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Cephalexin use while Breastfeeding

Medically reviewed by Last updated on Aug 2, 2023.

Drugs containing Cephalexin: Keflex, Keftab, Zartan, Biocef, Daxbia, Panixine

Cephalexin Levels and Effects while Breastfeeding

Summary of Use during Lactation

Limited information indicates that maternal cephalexin produces low levels in milk that are usually not expected to cause adverse effects in breastfed infants. Cephalexin is an alternative for the treatment of mastitis.[1,2] Occasionally disruption of the infant's gastrointestinal flora, resulting in diarrhea or thrush have been reported with cephalosporins, but these effects have not been adequately evaluated. A rare case of a severe allergic reaction occurred in an infant previously exposed to intravenous cefazolin whose mother began taking cephalexin while breastfeeding. Cephalexin is acceptable in nursing mothers.

Drug Levels

Maternal Levels. After a single 1 gram oral dose of cephalexin in 6 women who were 2 days postpartum, peak milk levels occurred 4 to 5 hours after the dose and averaged 0.51 mg/L (range 0.24 to 0.85 mg/L).[3]

After a single 500 mg oral dose of cephalexin in 2 women (time postpartum not stated), peak milk levels of 0.7 mg/L occurred 4 hours after the dose.[4]

A woman who was 28 days postpartum had been taking oral cephalexin 500 mg plus probenecid 500 mg 4 times daily for 16 days collected 12 fore-and hindmilk samples over a 16-hour period. Milk cephalexin levels ranged from about 0.4 to 1 mg/L over the milk collection period with little correlation to the times of the doses. The authors calculated that an exclusively breastfed infant would receive 112 mcg/kg daily which is much less than the recommended infant dosage of 25 to 100 mg/kg daily. The infant dosage in milk corresponds to about 0.5% of the maternal weight-adjusted dosage which is higher than in previous reports.[5] The higher milk levels in this patient may have been a result of the concurrent probenecid use.

Infant Levels. Relevant published information was not found as of the revision date.

Effects in Breastfed Infants

In a prospective follow-up study, 7 nursing mothers reported taking cephalexin (dosage not specified). Two mothers reported diarrhea in their infants. No rashes or candidiasis were reported among the exposed infants.[6]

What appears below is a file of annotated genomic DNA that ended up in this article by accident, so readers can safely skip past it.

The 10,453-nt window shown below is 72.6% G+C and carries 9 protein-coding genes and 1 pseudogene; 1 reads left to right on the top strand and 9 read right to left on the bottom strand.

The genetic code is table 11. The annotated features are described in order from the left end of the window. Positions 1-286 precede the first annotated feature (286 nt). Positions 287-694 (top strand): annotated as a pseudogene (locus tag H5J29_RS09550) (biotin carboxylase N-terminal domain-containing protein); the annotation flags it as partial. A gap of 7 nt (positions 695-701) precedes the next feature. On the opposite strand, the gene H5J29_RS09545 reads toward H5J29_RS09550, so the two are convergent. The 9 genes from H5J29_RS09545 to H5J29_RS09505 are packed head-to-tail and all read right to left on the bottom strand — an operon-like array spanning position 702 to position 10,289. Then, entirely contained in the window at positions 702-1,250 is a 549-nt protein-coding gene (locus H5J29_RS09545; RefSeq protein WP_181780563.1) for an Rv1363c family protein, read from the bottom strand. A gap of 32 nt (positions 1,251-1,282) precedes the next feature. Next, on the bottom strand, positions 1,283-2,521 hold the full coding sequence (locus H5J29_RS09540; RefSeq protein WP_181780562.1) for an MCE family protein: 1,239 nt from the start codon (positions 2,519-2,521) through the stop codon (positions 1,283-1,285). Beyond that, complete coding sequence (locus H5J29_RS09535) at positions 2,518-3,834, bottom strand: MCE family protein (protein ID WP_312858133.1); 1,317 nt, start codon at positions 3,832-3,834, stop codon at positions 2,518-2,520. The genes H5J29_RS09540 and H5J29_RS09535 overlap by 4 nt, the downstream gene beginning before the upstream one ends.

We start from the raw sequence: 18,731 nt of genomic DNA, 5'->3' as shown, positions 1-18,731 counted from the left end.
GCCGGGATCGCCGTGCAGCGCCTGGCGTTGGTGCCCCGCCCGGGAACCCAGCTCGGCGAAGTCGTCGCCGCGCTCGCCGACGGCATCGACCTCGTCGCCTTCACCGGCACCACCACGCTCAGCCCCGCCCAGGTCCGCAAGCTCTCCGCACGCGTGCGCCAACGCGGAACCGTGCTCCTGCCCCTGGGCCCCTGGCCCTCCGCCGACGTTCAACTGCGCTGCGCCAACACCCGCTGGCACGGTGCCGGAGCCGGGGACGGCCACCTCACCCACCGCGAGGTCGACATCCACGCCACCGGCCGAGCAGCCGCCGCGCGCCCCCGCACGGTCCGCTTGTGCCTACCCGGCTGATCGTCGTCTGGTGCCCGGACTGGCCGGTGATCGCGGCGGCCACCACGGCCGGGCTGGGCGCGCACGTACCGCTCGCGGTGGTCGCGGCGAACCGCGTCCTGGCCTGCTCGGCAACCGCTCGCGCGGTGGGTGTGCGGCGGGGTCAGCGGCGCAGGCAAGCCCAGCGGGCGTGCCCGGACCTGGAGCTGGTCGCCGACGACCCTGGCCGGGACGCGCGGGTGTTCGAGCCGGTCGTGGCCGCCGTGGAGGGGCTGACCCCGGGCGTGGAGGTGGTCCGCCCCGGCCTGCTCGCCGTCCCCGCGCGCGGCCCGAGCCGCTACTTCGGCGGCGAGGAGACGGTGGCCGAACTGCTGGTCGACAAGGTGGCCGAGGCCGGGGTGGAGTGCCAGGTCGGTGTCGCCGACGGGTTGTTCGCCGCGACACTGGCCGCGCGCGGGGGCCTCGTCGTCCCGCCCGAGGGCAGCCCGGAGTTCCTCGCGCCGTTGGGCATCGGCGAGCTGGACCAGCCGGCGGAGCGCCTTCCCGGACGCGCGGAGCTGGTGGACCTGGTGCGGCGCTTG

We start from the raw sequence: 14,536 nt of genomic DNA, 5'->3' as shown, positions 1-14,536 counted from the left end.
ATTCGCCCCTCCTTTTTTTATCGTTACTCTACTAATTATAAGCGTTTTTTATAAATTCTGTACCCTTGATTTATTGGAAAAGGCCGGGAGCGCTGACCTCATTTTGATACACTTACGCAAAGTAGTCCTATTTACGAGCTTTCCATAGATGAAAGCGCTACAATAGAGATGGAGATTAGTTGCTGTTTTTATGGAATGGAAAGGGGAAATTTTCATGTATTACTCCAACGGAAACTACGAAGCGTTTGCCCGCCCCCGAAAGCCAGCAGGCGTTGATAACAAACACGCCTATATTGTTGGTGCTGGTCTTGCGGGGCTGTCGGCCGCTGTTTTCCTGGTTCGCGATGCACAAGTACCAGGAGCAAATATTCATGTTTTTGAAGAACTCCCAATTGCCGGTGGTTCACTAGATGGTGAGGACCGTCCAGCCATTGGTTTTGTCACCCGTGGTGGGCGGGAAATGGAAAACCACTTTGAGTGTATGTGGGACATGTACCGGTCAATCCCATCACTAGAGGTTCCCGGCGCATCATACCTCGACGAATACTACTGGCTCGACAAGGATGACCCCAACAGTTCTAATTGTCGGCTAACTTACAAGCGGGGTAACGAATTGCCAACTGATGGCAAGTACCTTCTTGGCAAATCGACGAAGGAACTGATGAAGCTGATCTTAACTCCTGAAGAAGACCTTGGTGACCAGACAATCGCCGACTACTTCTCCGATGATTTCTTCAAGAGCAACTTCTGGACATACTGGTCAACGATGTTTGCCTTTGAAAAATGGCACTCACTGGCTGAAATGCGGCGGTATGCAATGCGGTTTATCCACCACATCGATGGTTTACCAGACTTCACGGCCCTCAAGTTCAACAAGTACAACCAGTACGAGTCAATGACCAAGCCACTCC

A prospective, controlled study asked mothers who called an information service about adverse reactions experience by their breastfed infants. One of 11 cephalexin-exposed infants reportedly developed diarrhea during maternal cephalexin therapy.[7]

A woman received intravenous cephalothin 1 g every 6 hours for 3 days. Her breastfed infant had a green liquid stool, severe diarrhea, discomfort and crying. The mother's drug regimen was then changed to oral cephalexin 500 mg plus oral probenecid 500 mg 4 times daily for another 16 days. The infant continued to have diarrhea during this time. The authors rated the diarrhea as probably related to cephalexin in milk.[5]

A 4-month-old infant was treated with intravenous cefazolin for a urinary tract infection. Nine days after being discharged and cefazolin discontinuation, the infant developed a blistering rash over most of the body that was diagnosed as toxic epidermal necrolysis (TEN). The infant was being breastfed (extent unspecified) by his mother who had begun cephalexin 2 days prior to the onset of symptoms. A lymphocyte transformation test performed 4 weeks after treatment for TEN was completed found sensitization to both cefazolin and cephalexin. The infant's reaction was probably caused by cephalexin in breastmilk after initial sensitization and subsequent cross-reaction to cefazolin.[8]

Effects on Lactation and Breastmilk

Relevant published information was not found as of the revision date.

Alternate Drugs to Consider

(Mastitis) Dicloxacillin; (Methicillin-resistant Staph. aureus) Doxycycline, Linezolid, Minocycline, Trimethoprim-Sulfamethoxazole, Vancomycin


Amir LH. ABM clinical protocol #4: Mastitis, revised March 2014. Breastfeed Med. 2014;9:239–43. [PMC free article: PMC4048576] [PubMed: 24911394]
Berens PD. Breast pain: Engorgement, nipple pain, and mastitis. Clin Obstet Gynecol. 2015;58:902–14. [PubMed: 26512442]
Kafetzis DA, Siafas CA, Georgakopoulos PA, et al. Passage of cephalosporins and amoxicillin into the breast milk. Acta Paediatr Scand. 1981;70:285–8. [PubMed: 7246123]
Matsuda S. Transfer of antibiotics into maternal milk. Biol Res Pregnancy Perinatol. 1984;5:57–60. [PubMed: 6743732]
Ilett KF, Hackett LP, Ingle B, et al. Transfer of probenecid and cephalexin into breast milk. Ann Pharmacother. 2006;40:986–9. [PubMed: 16551765]
Ito S, Blajchman A, Stephenson M, et al. Prospective follow-up of adverse reactions in breast-fed infants exposed to maternal medication. Am J Obstet Gynecol. 1993;168:1393–9. [PubMed: 8498418]
Benyamini L, Merlob P, Stahl B, et al. The safety of amoxicillin/clavulanic acid and cefuroxime during lactation. Ther Drug Monit. 2005;27:499–502. [PubMed: 16044108]
Chu YN, Lee MS, Yang SC, et al. Toxic epidermal necrolysis in an infant induced by drug intake through breast milk. Dermatologica Sinica. 2019;37:86–9. [CrossRef]

Substance Identification

Substance Name


CAS Registry Number


Drug Class

Breast Feeding


Anti-Infective Agents

Antibacterial Agents


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Further information

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